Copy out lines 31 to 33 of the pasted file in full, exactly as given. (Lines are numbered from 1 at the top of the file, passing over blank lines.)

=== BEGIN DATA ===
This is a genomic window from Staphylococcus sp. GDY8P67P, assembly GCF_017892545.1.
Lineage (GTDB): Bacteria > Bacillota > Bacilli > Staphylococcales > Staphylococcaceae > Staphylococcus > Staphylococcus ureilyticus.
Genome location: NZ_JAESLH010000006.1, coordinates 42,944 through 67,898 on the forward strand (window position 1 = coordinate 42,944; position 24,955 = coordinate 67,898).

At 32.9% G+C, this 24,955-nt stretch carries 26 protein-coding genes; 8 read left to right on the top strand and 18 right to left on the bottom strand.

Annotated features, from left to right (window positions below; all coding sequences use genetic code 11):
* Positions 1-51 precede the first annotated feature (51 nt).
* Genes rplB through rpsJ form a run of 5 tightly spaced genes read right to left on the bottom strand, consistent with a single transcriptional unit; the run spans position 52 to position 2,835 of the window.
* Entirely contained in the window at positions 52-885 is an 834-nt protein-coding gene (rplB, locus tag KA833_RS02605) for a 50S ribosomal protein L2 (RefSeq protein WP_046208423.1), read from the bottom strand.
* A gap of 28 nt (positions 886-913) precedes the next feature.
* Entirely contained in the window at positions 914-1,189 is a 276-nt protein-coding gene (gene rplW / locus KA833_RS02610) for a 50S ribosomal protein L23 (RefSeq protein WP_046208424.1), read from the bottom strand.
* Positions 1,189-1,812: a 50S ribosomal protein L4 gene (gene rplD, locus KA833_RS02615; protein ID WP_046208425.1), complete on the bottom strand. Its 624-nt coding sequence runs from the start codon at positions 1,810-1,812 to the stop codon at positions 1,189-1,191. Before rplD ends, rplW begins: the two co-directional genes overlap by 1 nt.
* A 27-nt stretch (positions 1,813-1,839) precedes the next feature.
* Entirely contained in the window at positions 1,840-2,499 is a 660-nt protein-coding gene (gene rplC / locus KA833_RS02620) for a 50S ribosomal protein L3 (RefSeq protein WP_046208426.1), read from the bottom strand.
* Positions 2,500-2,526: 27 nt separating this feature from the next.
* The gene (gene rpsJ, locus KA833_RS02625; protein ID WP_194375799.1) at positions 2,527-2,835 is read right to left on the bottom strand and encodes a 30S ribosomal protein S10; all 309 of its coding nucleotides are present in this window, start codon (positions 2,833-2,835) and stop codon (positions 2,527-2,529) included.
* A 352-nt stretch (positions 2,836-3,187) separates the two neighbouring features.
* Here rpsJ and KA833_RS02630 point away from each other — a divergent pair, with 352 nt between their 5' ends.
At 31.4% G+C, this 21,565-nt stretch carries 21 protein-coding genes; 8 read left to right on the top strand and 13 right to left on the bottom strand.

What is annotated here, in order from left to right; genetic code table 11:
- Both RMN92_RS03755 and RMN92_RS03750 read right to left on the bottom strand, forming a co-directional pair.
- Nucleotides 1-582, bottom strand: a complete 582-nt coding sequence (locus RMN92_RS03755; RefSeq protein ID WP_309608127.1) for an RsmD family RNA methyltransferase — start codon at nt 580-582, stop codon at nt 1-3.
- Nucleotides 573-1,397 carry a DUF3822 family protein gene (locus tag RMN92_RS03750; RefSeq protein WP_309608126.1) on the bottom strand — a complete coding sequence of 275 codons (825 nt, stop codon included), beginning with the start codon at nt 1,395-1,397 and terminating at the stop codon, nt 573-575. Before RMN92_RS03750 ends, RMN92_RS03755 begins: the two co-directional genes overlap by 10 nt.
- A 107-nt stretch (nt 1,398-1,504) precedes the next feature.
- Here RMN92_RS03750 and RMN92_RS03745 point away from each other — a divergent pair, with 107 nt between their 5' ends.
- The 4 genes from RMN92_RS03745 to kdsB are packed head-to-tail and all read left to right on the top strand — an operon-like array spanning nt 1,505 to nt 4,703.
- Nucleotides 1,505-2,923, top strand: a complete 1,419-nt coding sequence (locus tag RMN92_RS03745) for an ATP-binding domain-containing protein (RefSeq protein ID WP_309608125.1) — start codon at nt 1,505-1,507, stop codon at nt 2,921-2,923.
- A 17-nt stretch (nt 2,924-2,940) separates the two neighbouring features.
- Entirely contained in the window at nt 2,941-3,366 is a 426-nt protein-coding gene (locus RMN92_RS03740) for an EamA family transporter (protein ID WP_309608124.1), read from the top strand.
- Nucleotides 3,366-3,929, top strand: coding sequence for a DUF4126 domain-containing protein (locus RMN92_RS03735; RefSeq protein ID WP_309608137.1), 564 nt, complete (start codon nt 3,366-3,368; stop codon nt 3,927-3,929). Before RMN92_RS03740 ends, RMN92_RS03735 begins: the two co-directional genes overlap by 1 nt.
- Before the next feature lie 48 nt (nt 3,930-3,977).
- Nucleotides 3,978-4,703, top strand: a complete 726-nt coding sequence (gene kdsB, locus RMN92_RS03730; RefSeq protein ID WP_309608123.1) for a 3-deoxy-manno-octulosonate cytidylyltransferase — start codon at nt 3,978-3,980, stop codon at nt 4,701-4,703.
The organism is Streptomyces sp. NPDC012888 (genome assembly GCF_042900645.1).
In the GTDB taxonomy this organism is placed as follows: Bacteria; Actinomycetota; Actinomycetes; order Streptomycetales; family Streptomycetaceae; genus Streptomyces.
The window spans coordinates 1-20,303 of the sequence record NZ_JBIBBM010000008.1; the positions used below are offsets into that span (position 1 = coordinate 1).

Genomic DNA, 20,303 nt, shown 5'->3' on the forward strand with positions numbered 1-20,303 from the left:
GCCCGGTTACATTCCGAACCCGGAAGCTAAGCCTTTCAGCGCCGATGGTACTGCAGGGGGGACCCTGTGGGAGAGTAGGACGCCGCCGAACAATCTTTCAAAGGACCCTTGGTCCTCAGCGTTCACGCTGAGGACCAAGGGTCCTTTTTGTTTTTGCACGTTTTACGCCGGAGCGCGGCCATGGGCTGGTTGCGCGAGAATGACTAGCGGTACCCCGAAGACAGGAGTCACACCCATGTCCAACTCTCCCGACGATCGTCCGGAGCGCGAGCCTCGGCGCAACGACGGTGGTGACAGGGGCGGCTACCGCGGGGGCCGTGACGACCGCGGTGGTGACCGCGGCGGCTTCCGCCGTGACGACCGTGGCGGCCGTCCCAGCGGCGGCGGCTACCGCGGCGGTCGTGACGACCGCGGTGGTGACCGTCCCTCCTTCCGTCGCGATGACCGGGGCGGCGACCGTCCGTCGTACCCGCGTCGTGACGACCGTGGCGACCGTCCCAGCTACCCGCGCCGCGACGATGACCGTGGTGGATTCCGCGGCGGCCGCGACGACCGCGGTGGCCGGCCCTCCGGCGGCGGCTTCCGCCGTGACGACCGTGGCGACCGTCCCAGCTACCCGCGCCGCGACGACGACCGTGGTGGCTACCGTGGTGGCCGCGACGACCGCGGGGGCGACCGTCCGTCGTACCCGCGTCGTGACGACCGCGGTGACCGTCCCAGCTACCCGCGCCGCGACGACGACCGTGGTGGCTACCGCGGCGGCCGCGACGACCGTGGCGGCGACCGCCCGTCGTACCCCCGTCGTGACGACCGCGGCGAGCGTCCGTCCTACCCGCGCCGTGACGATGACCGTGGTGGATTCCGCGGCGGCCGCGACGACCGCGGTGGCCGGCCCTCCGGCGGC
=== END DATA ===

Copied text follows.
- Nucleotides 3,978-4,703, top strand: a complete 726-nt coding sequence (gene kdsB, locus RMN92_RS03730; RefSeq protein ID WP_309608123.1) for a 3-deoxy-manno-octulosonate cytidylyltransferase — start codon at nt 3,978-3,980, stop codon at nt 4,701-4,703.
The organism is Streptomyces sp. NPDC012888 (genome assembly GCF_042900645.1).
In the GTDB taxonomy this organism is placed as follows: Bacteria; Actinomycetota; Actinomycetes; order Streptomycetales; family Streptomycetaceae; genus Streptomyces.